It’s a topic that isn't always talked about until someone close to you needs it -- metal health care and the ways people can get help.
It's actually something the Sullivan County Sheriff's Office discusses often, because officers drive about 30 patients a week to mental health facilities.
Sometimes those trips are locally to Woodridge in Johnson City, other times they're farther away. "Once Woodridge is filled up, we end up at the Peninsula hospital outside of Knoxville, or all the way down to Chattanooga. There are two hospitals there," says Captain Paul Taylor with the Sullivan County Sheriff’s Office.
Here's a breakdown of Sullivan County transports for 2013: Out of the more than 1,100 transports, about 26 percent were out of town.
To compare, Washington County, Tennessee had 258 transports with 50 percent out of town.
Captain Taylor says Sullivan County has a lot more because it's responsible for three hospitals: Holston Valley, Indian Path and Bristol Regional Medical Center
We're told some of the Sullivan County transports are not Sullivan County residents, but because they are in hospitals in the county, it becomes the job of the Sheriff’s department to do the transport.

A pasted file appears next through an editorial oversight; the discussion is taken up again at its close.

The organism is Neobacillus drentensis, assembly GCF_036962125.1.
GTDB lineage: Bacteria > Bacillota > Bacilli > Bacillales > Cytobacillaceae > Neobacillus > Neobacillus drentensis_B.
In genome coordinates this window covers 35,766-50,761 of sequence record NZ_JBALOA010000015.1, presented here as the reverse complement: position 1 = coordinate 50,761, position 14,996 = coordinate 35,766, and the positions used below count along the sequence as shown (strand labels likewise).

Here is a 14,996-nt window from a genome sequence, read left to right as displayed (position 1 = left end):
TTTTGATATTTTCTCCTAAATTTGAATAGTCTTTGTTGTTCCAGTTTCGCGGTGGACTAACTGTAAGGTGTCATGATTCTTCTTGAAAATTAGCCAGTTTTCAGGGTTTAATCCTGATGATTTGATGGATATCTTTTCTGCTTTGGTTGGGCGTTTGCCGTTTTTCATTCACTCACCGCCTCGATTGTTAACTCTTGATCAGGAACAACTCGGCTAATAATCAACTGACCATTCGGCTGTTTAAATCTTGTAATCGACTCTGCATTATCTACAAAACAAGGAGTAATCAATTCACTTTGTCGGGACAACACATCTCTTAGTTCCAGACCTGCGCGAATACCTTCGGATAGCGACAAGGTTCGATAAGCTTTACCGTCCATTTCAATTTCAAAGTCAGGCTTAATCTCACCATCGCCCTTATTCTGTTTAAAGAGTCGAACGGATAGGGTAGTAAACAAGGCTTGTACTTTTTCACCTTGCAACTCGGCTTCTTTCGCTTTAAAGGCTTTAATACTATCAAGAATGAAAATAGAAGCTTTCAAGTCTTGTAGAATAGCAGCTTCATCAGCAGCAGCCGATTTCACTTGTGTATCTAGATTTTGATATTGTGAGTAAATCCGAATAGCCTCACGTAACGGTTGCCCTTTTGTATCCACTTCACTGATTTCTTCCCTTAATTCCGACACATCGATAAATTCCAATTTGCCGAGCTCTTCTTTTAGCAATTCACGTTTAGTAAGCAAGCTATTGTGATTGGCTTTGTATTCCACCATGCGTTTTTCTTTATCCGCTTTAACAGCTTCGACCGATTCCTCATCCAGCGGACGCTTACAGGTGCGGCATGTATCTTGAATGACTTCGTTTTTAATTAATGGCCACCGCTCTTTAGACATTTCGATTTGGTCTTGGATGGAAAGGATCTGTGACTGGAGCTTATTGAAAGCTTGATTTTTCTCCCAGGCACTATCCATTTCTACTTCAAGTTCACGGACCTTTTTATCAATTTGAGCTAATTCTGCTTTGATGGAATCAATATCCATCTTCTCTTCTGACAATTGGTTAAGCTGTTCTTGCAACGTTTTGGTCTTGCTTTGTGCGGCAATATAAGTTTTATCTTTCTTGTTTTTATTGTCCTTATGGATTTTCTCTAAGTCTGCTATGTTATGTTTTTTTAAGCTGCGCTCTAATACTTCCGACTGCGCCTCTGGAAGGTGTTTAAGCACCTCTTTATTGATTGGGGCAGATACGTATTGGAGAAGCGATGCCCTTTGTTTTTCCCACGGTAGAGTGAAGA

On Monday E. Douglas Varney, the Tennessee Commissioner of Mental Health, stopped by Sullivan County. We asked about mental health care in Tennessee.
Varney believes it’s actually getting better for East Tennessee residents since the state closed Lakeshore Hospital in Knoxville in 2012.
Varney says it brings more money to the local hospitals and allows patients to stay closer to family and friends. "We worked out an arrangement to Woodridge to take patients here in the Tri-Cities area, and again they handle probably 80 or 90 percent of all people that need psychiatric hospital commitments in Johnson City," he explained.
Commissioner Varney says the state has a crisis hotline for people in need of mental health help. That number is 1-855-CRISIS-1.